My first boundary

On that day pre-celebration almost 14 years ago, I vividly remember storming into our home and pushing that container into Chris’ face. We argued for what seemed like hours and deciding to put this fight aside to prioritize one of the most special days of our lives as a parent – dedicating our daughter to the Lord. I can still relive the shame I felt during that time. Ashamed of not realizing what was going on right in front of my face. Mortified of the fact that the father of my children is an addict. All of my dreams and expectation of what my life should be were annulated the moment I found that container. It felt like my life was over.

I remember calling my Mom and asking her for advice. She told me to do what was best for the children and myself. The only solution I could come up with was to leave. So I asked my Mom if I could live with her and my dad while we figured out our next steps. She immediately agreed. I took as much of our belonging as I could fit in my van and strapped the kids into their car seats. Chris was at work. So he would come home to an empty house. My parents welcomed us with forced smiles and played with the girls while I unloaded our clothes, the kids toys, and got my bearings of an unknown future. That evening I received a call from Chris asking why I left. We fought for what seemed like hours. The next phone call I received was from my In Laws. They were distraught and beside themselves that I was being a terrible wife and mother; ruining our family by leaving my husband because of my husband’s secret drug habit.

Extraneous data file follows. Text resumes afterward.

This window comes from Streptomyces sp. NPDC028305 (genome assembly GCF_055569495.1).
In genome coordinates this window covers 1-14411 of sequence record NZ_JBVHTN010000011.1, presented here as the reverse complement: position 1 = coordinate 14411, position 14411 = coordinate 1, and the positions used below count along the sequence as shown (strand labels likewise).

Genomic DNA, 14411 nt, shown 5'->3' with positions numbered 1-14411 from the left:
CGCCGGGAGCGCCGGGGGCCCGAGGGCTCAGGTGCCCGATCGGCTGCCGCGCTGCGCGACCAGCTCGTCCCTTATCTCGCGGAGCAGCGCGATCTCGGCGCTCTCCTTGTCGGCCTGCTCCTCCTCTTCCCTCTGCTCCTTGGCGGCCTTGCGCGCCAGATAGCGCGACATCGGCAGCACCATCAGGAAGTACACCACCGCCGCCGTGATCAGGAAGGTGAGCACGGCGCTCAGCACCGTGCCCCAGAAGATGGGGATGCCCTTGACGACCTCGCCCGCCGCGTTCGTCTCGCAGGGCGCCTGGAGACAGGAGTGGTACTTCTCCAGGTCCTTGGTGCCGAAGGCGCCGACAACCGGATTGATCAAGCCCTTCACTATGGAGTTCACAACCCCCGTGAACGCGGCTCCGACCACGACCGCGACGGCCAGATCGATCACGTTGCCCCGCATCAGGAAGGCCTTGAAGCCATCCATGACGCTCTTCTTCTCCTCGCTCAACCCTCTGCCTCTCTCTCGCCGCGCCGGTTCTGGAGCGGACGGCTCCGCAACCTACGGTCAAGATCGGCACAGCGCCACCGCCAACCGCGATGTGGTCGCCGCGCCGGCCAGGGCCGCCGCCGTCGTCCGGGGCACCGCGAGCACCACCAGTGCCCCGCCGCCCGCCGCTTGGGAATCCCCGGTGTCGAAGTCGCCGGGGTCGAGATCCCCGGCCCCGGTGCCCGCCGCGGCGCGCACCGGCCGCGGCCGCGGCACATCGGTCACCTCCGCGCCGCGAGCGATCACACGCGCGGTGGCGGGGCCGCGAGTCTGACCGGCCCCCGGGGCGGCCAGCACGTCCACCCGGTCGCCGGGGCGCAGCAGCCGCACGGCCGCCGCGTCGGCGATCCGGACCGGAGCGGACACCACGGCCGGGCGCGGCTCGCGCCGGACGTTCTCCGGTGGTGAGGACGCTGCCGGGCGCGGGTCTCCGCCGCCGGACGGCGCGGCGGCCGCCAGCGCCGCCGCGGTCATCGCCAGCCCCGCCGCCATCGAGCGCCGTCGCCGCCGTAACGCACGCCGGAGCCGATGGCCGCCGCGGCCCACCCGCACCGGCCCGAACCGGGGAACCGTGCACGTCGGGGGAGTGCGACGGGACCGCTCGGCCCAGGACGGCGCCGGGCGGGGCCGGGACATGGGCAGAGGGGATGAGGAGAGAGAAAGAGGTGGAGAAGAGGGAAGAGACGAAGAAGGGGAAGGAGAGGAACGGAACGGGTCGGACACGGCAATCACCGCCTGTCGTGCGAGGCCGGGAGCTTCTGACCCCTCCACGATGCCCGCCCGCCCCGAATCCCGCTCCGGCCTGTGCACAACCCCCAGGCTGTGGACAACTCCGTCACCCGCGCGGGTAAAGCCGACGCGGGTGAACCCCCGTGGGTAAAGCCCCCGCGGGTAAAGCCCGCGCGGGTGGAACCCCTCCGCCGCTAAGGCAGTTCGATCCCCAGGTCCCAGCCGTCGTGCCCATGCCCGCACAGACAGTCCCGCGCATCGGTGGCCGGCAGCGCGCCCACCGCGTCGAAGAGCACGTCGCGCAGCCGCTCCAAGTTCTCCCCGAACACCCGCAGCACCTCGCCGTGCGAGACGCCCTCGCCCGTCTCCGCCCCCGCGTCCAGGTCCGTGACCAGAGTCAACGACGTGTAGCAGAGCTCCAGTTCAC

I was the problem.

I was the person bringing shame to the family.

The girls and I lived with my parents for almost a week before I moved back into our home to begin to reconcile our marriage with the conditions that we would go to counseling and Chris would get help with his addiction. The same day I returned home, we went to a church service. I asked for help from church staff member. I remember her handing me a flyer and showing it to Chris. I could feel in my gut that this was the answer.